The book covered such a broad time frame, it was easy to forget that it was all leading up to the revelation of now-declassified information. And, after having read it, I would say the synopsis certainly felt like an over-dramatization (though surely in the moment, without knowing if the classified spy satellites could even get a picture of the damaged shuttle, and by knowing how extensive the damage was, the men flying the shuttle and those controlling from the ground were in the edges of their seats).

But as a historical account of the shuttle program, and the journey to get there, Into the Black is excellent, going into detail and getting perspectives and comments from nearly everyone involved. It’s clear that White did extensive research and interviewing to reconstruct the story.

It was complete accident, though not all that hard, to have bought three books on space history and have them chronicle the timeline almost without skipping any time. But I’m so glad it worked out that way, I’ve thoroughly enjoyed my journey through space history so far.

For anyone interested in space history, the shuttle program, or classified government agencies, Into the Black is a book to add to your reading list.

Apollo 8

I’m on a hardcore space kick, and my latest read (ok, last couple, with more to come) fed right into that.

In natural progression, I went from the the Mercury missions to Apollo (I skipped Gemini, I’ll have to go back sometime), specifically Apollo 8.

Jeffrey Kluger jumps into space history with American Astronauts training for missions to the moon, trying to make good on the late President Kennedy’s promise to land a man on the moon by 1970. But with a craft that is riddled with issues, and tragedy striking, it seems impossible.

But just when things seem hopeless, NASA’s brightest give voice to an unthinkable but perfect idea: push forward a lunar mission. So, what was supposed to be a routine launch and testing some maneuvers that lunar missions would need for the return trip, became a lunar mission. And not just to the moon, Apollo 8 was going all out, shooting for 10 orbits before reigniting the engine to come home.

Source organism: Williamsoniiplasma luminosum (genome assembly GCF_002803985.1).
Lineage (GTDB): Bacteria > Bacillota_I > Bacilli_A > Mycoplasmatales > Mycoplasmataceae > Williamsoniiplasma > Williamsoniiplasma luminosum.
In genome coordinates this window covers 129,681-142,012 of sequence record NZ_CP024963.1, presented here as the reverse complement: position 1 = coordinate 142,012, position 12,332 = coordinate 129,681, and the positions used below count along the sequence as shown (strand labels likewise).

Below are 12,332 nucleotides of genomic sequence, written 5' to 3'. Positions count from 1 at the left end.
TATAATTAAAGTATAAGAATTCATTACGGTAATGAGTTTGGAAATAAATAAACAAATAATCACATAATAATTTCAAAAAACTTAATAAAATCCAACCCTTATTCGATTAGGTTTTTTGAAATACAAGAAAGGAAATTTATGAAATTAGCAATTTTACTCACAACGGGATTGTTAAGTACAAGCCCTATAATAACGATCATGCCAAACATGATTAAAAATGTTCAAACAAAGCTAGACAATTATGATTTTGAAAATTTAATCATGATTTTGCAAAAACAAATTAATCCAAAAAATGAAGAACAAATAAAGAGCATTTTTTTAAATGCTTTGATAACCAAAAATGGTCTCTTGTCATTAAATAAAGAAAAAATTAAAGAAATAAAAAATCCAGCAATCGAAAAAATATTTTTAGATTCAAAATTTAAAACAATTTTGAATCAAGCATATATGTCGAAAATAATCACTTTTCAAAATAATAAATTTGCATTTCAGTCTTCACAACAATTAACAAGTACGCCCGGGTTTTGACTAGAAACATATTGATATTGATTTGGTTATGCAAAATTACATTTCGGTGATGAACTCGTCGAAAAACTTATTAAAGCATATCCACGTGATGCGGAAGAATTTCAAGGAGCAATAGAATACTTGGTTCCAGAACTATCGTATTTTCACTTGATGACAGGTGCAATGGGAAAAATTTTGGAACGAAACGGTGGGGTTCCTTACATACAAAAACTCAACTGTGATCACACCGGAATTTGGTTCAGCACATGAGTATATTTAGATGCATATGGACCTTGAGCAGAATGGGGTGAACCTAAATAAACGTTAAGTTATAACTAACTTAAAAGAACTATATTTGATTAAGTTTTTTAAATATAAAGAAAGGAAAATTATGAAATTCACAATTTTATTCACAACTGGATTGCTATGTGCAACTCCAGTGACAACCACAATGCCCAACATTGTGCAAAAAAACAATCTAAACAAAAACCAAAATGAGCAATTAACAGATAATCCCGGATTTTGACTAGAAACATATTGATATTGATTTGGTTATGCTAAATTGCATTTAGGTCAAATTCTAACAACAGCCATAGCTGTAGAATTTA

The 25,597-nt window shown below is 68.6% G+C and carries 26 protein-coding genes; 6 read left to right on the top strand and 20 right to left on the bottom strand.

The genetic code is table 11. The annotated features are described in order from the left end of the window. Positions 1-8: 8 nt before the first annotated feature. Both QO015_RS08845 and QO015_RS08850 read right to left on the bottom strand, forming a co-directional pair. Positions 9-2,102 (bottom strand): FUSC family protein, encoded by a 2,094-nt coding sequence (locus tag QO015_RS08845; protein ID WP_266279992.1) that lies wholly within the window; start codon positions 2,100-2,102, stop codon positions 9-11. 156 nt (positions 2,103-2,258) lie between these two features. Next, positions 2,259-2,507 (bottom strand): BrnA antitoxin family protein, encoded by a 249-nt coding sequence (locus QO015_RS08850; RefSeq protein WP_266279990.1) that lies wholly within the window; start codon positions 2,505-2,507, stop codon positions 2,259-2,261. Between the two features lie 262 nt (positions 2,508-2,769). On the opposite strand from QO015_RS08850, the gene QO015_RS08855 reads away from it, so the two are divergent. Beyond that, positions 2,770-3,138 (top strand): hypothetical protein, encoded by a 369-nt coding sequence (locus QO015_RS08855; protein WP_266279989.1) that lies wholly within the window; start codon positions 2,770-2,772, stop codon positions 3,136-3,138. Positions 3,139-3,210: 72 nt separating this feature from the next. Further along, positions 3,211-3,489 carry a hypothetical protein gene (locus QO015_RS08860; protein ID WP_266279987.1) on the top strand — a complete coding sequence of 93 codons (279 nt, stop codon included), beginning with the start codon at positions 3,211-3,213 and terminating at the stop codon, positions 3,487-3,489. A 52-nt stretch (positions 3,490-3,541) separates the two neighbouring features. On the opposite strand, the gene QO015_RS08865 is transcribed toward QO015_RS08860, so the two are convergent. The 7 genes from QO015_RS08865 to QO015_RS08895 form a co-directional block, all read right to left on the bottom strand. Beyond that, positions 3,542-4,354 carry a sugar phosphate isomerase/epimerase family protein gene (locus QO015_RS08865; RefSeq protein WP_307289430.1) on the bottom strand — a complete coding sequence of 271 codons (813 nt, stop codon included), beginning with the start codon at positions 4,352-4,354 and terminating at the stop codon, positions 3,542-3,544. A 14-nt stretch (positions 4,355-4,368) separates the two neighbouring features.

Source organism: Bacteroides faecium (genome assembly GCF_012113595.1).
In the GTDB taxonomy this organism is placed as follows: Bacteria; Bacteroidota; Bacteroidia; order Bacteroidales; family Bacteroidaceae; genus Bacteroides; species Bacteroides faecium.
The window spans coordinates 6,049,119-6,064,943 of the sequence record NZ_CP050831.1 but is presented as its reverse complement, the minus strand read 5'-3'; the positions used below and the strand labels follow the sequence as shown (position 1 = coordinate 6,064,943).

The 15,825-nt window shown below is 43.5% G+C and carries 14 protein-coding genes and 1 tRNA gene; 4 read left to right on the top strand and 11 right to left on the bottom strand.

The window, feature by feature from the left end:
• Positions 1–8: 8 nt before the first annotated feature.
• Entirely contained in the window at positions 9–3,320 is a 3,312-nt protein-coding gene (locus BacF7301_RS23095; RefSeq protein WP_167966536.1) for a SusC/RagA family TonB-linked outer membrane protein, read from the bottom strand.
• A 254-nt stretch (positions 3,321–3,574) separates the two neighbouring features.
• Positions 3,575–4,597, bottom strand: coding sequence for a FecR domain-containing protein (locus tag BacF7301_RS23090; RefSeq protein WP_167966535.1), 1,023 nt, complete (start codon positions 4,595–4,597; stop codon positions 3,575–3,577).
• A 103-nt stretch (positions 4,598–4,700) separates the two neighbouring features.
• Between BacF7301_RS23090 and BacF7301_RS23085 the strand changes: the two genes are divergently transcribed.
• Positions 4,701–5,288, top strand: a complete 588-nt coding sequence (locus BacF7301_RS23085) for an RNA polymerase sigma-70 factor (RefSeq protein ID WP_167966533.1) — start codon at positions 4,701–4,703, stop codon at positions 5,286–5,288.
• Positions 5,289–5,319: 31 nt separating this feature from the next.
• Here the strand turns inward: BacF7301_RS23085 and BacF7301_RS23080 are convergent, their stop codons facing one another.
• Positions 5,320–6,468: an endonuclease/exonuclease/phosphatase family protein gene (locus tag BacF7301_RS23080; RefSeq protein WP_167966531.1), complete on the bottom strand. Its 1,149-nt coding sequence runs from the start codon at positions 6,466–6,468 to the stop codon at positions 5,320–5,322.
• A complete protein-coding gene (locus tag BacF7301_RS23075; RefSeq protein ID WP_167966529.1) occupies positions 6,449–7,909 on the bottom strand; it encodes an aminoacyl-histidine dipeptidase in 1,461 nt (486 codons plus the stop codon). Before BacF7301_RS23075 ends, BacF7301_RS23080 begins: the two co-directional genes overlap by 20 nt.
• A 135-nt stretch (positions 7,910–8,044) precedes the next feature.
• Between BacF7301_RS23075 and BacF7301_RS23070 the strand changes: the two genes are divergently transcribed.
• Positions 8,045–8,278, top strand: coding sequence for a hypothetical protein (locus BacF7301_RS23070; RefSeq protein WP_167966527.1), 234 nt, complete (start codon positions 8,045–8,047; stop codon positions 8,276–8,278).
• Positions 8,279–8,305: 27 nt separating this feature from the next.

Nearly everything about Apollo 8 was untested. While NASA had done the math, there were no guarantees that things would go well. But the men assigned the mission–astronauts, scientists, and controllers– and their wives, set aside fears and the bounds of logic and pursued history.

Kluger’s account of the Apollo 8 mission and the years leading up to it is an easy, interesting read, filled with research and personal interviews. It’s an exciting story that requires no extra dramatization, and Kluger does a good job of allowing the story to unfold and do itself justice.

Whether you’re a space junkie, and adventure junkie, or history junkie, Apollo 8 is worth the read.

The Right Stuff

I first hear about Tom Wolfe’s book The Right Stuff when I read Scott Kelly’s biography, Endurance. Kelly had said it was what inspired him to become an astronaut, so I was interested in reading it.

In a laid back style, Wolfe looks back on the beginnings of the space program and NASA and it’s first astronauts.

Before the space race, the highest achievement for men wanting to prove their mettle, their cool, and their possession of “the right stuff” was to work their way up to test pilot. When the opportunity for space flight came up, there was a choice to make: keep climbing up through the rest pilot ranks, or stake a career on a new venture. Many people saw space flight as little more than science experiments, considering the Mercury flights were not controlled by their “pilots.”

In the end, as we all know, the astronauts came out on top, not only in public opinion, but also finally in winning pilot controls for their space craft.

Wolfe’s style of writing is conversational and a little sarcastic. It reads just like how someone would tell it to you, down to the snippy little asides and comments. It’s an open, inside look at the early years of the space program, and how it went from thought to reality.

While not quite what I was expecting when I started in (I expected a little more of a biography, not a sassy history), I enjoyed it immensely, and I can fully understand how it would inspire someone to pursue a career as an astronaut. All in all, it was a fun read, and a good place to start if you’re interested in the history of NASA and the space program.

The Summer Wives